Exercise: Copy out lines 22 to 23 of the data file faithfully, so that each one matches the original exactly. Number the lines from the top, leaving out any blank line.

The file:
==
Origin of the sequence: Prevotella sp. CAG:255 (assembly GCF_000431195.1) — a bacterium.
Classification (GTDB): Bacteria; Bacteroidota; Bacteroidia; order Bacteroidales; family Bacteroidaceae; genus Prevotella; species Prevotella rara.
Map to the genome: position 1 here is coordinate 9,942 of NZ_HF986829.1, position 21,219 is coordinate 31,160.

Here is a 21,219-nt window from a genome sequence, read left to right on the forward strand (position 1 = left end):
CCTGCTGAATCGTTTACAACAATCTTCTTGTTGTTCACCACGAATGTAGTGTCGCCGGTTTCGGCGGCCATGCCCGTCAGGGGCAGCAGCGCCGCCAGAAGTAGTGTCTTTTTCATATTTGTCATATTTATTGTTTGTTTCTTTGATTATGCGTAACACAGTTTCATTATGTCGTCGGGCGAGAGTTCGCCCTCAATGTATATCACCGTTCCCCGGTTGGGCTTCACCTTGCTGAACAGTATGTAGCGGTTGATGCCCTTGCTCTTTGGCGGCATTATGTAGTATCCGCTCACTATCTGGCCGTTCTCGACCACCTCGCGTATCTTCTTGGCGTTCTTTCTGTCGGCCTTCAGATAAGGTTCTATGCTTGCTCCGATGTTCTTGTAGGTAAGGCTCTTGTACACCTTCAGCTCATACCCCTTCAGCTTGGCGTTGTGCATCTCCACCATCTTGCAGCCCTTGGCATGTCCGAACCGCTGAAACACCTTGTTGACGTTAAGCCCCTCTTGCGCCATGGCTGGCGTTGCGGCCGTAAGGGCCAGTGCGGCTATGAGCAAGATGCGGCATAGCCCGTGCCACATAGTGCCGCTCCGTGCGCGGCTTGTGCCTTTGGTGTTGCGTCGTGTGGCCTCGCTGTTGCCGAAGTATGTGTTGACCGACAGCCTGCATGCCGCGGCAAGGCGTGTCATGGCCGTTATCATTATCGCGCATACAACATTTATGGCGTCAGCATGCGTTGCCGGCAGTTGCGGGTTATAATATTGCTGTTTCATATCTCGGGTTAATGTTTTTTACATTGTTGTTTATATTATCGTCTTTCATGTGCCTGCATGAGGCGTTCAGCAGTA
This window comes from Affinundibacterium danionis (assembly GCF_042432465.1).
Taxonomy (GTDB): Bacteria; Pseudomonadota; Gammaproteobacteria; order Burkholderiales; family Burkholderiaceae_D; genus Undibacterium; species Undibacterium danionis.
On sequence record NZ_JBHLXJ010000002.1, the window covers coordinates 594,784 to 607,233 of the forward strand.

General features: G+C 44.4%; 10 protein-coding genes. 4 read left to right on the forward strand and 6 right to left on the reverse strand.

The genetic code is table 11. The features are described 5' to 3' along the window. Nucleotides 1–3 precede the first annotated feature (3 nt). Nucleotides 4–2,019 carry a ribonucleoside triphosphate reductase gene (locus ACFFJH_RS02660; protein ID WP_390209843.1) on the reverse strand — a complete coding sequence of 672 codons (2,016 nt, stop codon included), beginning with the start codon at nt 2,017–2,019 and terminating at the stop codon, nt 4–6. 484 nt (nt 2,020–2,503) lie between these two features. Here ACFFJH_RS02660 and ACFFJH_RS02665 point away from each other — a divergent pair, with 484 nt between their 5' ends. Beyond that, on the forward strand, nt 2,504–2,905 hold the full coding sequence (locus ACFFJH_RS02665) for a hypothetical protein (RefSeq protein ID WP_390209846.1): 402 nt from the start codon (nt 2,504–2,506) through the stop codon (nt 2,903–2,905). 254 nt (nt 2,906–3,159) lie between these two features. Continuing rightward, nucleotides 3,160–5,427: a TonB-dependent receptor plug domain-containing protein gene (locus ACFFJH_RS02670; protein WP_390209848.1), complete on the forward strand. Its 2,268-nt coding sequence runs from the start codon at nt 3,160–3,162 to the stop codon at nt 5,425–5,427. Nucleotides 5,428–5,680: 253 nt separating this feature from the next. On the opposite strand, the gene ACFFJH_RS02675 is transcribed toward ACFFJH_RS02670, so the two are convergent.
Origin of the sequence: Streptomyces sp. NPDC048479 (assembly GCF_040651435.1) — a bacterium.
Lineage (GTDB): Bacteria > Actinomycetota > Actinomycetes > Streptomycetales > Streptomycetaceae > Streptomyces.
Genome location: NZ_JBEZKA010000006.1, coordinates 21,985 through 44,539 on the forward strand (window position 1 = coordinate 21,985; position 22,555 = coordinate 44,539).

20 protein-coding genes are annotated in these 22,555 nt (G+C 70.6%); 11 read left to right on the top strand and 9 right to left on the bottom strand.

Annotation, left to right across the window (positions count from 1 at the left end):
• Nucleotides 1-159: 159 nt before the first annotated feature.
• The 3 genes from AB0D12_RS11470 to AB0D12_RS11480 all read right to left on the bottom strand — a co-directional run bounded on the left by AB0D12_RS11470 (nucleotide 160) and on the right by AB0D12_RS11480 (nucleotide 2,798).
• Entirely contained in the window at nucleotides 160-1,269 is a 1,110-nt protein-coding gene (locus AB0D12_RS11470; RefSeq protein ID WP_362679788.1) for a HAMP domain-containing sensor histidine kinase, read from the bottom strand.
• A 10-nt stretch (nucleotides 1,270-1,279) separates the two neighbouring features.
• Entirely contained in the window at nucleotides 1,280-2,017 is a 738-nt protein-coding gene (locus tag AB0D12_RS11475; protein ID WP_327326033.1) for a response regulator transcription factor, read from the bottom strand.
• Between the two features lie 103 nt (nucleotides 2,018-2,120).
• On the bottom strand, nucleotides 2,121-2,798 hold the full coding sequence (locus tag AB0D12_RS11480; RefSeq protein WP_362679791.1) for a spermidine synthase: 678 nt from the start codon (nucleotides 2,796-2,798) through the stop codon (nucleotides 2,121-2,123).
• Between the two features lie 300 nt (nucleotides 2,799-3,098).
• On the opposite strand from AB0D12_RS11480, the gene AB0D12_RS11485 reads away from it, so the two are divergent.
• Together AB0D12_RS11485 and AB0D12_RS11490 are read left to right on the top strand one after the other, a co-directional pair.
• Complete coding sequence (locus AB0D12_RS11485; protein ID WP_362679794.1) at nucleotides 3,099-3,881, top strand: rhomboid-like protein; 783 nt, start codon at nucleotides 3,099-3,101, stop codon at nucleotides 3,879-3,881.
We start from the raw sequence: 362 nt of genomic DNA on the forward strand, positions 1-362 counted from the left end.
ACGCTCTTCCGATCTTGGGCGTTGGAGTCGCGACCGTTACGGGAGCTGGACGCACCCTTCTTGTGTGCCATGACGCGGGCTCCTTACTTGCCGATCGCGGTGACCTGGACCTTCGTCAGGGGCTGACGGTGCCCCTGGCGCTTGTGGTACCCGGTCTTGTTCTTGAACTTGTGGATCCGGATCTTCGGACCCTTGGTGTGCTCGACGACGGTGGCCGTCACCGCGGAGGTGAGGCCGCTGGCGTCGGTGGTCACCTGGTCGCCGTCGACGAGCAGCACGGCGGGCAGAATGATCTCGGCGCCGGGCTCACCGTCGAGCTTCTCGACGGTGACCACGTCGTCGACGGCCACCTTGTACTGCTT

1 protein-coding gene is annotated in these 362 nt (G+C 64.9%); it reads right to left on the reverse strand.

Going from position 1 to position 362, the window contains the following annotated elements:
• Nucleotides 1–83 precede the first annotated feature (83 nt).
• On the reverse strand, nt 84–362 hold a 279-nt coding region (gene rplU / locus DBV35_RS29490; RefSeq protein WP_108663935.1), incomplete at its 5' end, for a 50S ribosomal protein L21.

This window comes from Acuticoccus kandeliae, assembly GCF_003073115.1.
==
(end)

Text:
• On the bottom strand, nucleotides 2,121-2,798 hold the full coding sequence (locus tag AB0D12_RS11480; RefSeq protein WP_362679791.1) for a spermidine synthase: 678 nt from the start codon (nucleotides 2,796-2,798) through the stop codon (nucleotides 2,121-2,123).
• Between the two features lie 300 nt (nucleotides 2,799-3,098).